Wrong Turn
An Economist Post Mortem on Germany’s Late, Great Green Plan
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  • Andrew Allison

    “. . . the costs for propping it up have been passed along to consumers, both industrial and residential, . . .”Is not quite true. As widely reported, the EU is investigating the fact that “energy-intensive” industries have been spared the burden, thereby further increasing the cost to consumers.

  • Bretzky1

    I think most people knew that Germany’s energy policy was going to result in higher prices. The question was whether the benefit that would be gained from the policy was worth the extra cost. And, no, the benefit wasn’t really the production of less green-house gases, at least not in the short- to medium-term. It was no secret that Germany was going to have to consume more coal and/or natural gas to replace the lost nuclear energy, so CO2 emissions were of necessity going to have to rise. The benefit was really the psychological benefit of not having to worry about having a Chernobyl or Fukushima type accident/event occur in Germany. I leave it to the Germans to decide if it has been/will be a fair trade.

  • TommyTwo

    “The share of renewable energy from sun, wind and biomass is meant to
    rise to 80% of electricity production, and 60% of overall energy use, by
    2050.”

    If this is meant as a pious hope, then knock yourself out. If this is an actual plan you mean to implement, you will knock yourself out.

  • Corlyss

    Europe seems to have a lock on the production of stupid ideas. First they bought into the EU, then they traded the energy cow for a handful of boutique energy beans.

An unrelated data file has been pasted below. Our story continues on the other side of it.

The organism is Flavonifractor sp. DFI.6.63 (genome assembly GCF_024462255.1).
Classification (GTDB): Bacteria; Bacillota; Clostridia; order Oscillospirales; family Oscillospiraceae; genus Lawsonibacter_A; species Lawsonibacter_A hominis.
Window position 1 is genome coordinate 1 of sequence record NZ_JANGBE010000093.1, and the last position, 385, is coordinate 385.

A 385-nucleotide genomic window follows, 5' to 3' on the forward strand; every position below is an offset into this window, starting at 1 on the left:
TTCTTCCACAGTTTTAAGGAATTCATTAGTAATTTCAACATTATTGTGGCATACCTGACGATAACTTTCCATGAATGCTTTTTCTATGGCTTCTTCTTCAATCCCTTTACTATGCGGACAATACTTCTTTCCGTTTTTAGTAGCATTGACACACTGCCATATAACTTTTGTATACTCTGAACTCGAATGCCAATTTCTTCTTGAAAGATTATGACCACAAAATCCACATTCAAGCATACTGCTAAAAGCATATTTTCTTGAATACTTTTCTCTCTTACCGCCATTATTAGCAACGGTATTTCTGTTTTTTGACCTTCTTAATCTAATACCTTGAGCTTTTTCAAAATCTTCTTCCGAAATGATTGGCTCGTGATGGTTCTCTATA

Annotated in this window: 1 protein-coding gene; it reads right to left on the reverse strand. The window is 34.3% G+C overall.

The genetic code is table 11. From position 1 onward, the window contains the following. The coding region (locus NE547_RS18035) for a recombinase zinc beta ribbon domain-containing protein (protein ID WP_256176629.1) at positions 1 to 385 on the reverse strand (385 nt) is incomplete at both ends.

• TommyTwo

      “Europe seems to have a lock on the production of stupid ideas.”

      If only!

      • Corlyss

        Okay. They’re better at it than we are until recently. I really want to revive the economic models we had back in the post Civil War era.

  • Rick Johnson

    As Ludwig Von Mises warned almost a century ago, whenever governments intervene in the economy, they produce an outcome which is worse than the problem they were trying to solve.

    The rising energy costs will make the Germany economy less productive. Failing companies will demand government assistance, which will have to be paid for through increased taxes, which will make the Germany economy even less productive.

    It’s a vicious circle that the anti- industrial revolution Greens were hoping for.

  • AldivosTarril

    Reality is a little different to the FUD and anti-clean energy propaganda offered by this blog.

    Germany’s Renewables Revolution – “German industry enjoys the lower spot prices that renewables create, so it pays about the same for electricity as it did in 1978, and less than French industry pays today.” http://blog.rmi.org/blog_2013_04_17_germanys_renewables_revolution

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